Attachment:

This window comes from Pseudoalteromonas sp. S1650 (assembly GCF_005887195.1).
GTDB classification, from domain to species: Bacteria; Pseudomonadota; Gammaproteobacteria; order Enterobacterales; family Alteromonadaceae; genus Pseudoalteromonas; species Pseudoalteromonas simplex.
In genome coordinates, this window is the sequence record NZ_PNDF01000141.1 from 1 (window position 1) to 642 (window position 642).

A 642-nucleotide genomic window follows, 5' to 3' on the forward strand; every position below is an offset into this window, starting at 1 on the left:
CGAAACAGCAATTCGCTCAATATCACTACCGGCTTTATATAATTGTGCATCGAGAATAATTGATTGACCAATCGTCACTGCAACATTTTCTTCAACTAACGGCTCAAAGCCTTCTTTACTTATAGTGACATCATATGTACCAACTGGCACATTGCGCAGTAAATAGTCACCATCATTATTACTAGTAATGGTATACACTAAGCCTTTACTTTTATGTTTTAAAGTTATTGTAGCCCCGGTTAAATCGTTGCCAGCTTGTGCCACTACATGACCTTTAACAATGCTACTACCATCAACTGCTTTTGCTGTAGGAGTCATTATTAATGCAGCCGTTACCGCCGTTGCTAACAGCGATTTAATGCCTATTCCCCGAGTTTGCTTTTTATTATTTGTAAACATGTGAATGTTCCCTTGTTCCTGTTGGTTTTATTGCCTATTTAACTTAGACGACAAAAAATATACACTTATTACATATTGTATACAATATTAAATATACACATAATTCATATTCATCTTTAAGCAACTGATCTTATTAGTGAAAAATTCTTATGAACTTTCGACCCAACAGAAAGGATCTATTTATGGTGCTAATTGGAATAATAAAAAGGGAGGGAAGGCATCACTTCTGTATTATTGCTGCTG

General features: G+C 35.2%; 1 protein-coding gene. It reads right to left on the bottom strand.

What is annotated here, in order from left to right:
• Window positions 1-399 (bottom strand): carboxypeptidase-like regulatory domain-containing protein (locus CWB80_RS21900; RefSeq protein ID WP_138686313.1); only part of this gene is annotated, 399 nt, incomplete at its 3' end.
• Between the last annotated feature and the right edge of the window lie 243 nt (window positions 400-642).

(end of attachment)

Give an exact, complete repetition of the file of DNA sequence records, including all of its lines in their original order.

This window comes from Pseudoalteromonas sp. S1650 (assembly GCF_005887195.1).
GTDB classification, from domain to species: Bacteria; Pseudomonadota; Gammaproteobacteria; order Enterobacterales; family Alteromonadaceae; genus Pseudoalteromonas; species Pseudoalteromonas simplex.
In genome coordinates, this window is the sequence record NZ_PNDF01000141.1 from 1 (window position 1) to 642 (window position 642).

A 642-nucleotide genomic window follows, 5' to 3' on the forward strand; every position below is an offset into this window, starting at 1 on the left:
CGAAACAGCAATTCGCTCAATATCACTACCGGCTTTATATAATTGTGCATCGAGAATAATTGATTGACCAATCGTCACTGCAACATTTTCTTCAACTAACGGCTCAAAGCCTTCTTTACTTATAGTGACATCATATGTACCAACTGGCACATTGCGCAGTAAATAGTCACCATCATTATTACTAGTAATGGTATACACTAAGCCTTTACTTTTATGTTTTAAAGTTATTGTAGCCCCGGTTAAATCGTTGCCAGCTTGTGCCACTACATGACCTTTAACAATGCTACTACCATCAACTGCTTTTGCTGTAGGAGTCATTATTAATGCAGCCGTTACCGCCGTTGCTAACAGCGATTTAATGCCTATTCCCCGAGTTTGCTTTTTATTATTTGTAAACATGTGAATGTTCCCTTGTTCCTGTTGGTTTTATTGCCTATTTAACTTAGACGACAAAAAATATACACTTATTACATATTGTATACAATATTAAATATACACATAATTCATATTCATCTTTAAGCAACTGATCTTATTAGTGAAAAATTCTTATGAACTTTCGACCCAACAGAAAGGATCTATTTATGGTGCTAATTGGAATAATAAAAAGGGAGGGAAGGCATCACTTCTGTATTATTGCTGCTG

General features: G+C 35.2%; 1 protein-coding gene. It reads right to left on the bottom strand.

What is annotated here, in order from left to right:
• Window positions 1-399 (bottom strand): carboxypeptidase-like regulatory domain-containing protein (locus CWB80_RS21900; RefSeq protein ID WP_138686313.1); only part of this gene is annotated, 399 nt, incomplete at its 3' end.
• Between the last annotated feature and the right edge of the window lie 243 nt (window positions 400-642).